I just reviewed the details of the severe hacking incident that Microsoft is referring to as “Solarigate.”  It makes me appreciate why our product, TrueDEM®, is really the only choice for remote user monitoring. We don’t need special access or permissions. When a product requires admin access, that possibility for widespread damage is always going to be there.

That security weakness is the reason for the “valet key” concept in the auto industry. It allows a parking valet to park the car, but that’s all it does. The valet key only works on the doors and the ignition. It can’t be used open the glove box or the trunk. It only has the access needed to do the job.

Ironically, I had just recently installed a local copy of the “Solarigated” product on Server 2016, to see its complexity. . The company suggests that local administrator privileges are needed to “ensure the full functionality” of their tools. For a production on-premises installation, Windows Server was recommended. In addition, a SQL product was required,, as well as NET framework 4.8. The installation engine attempted to install and download those missing requirements. (Windows Server 2016 does not include .NET 4.8). It got me thinking. Could I be sure that the installer was downloading an unadulterated copy of SQL Express, or NET 4.8 for that matter?  How often do we blindly let installers “help” us by downloading any missing requirements? What admin powers are also granted on our behalf? This product, for example, assigns the SQL “dbcreator”, “public”, and” securityadmin” server roles.

And then there's opening the firewalls. The server and application monitoring product under discussion requires more than thirteen ports to be exposed.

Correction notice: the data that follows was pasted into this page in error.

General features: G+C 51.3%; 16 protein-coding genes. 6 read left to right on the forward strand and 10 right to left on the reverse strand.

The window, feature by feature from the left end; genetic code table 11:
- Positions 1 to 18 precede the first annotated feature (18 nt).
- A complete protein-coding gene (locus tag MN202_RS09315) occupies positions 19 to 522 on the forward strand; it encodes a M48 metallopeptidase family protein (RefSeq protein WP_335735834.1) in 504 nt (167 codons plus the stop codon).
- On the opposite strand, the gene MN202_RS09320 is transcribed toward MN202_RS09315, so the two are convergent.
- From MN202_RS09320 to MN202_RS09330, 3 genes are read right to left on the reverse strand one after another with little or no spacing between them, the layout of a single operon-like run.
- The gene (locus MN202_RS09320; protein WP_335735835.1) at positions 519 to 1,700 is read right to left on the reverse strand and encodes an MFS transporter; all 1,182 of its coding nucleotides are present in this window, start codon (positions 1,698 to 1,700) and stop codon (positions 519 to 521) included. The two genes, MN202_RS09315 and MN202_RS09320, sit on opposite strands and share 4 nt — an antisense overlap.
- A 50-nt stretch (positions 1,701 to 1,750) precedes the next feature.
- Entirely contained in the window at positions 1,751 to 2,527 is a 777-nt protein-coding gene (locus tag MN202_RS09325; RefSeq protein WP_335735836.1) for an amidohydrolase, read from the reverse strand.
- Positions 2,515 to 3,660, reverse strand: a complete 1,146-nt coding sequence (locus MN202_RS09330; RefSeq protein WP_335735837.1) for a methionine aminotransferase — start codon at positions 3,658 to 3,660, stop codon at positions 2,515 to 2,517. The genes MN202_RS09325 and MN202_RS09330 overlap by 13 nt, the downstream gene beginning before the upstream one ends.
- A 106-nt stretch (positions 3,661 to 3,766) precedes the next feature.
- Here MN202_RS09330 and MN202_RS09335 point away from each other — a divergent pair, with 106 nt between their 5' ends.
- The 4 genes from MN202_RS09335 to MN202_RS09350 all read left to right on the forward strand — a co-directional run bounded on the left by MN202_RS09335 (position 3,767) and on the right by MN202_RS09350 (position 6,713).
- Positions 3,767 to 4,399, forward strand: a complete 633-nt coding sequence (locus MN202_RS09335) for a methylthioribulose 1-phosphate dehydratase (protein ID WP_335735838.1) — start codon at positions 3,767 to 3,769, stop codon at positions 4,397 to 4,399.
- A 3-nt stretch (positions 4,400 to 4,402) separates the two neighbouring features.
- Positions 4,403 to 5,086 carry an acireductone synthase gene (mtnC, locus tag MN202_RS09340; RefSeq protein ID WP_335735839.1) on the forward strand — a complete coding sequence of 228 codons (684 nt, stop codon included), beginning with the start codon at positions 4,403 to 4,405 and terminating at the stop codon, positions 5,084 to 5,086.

Every required component expands the security footprint when a breach occurs. If an account can open many doors, then you must check all of those doors. These days, you must have eyes on every component.

How does that work if you want to monitor the Office 365 experience for all those remote users that you now have? In this case, each one would have needed the compromised software installed on it locally so it could become a “node”. How do you do that remotely and securely with software requiring local admin access? You wouldn’t.

This incident was difficult to track in a corporate network. Microsoft’s remediation suggestions include:
  • Immediately isolate the affected device. If malicious code has been launched, it is likely that the device is under complete attacker control.
  • Identify the accounts that have been used on the affected device and consider these accounts compromised. Reset passwords or decommission the accounts.

This would have been exponentially worse if the software were installed on remote users’ machines. If you would even somehow risk that.

Yet, that’s a major problem with most monitoring software. To truly monitor the real-user experience, you need to be where the users are, on their machines. Using their accounts, not special privileged accounts. Synthetic monitoring has some adjunct value, but not here. Call them agents, or robots, or nodes…you still need software on each device. TrueDEM can be deployed worldwide in about 15 minutes, with no special privileges.

According to Microsoft, "Solarigate" involved a DLL that was compromised during the build. I pondered what would happen if such a “hack” somehow occurred with our product. We have so many GPDR-compliant safeguards, it’s unlikely. But I admit that nothing is impossible. So, let’s pretend for a minute. What would be gained? Not much. TrueDEM does not run as any level of privilege. (It would be even weaker power than a valet key. You could start the engine, but you couldn’t go anywhere!) It is not possible to jump out of our application into another. TrueDEM runs in a tightly-controlled bubble. On Windows 10. No servers or SQL needed to monitor Teams, Exchange, SharePoint, OneDrive and more. Securely.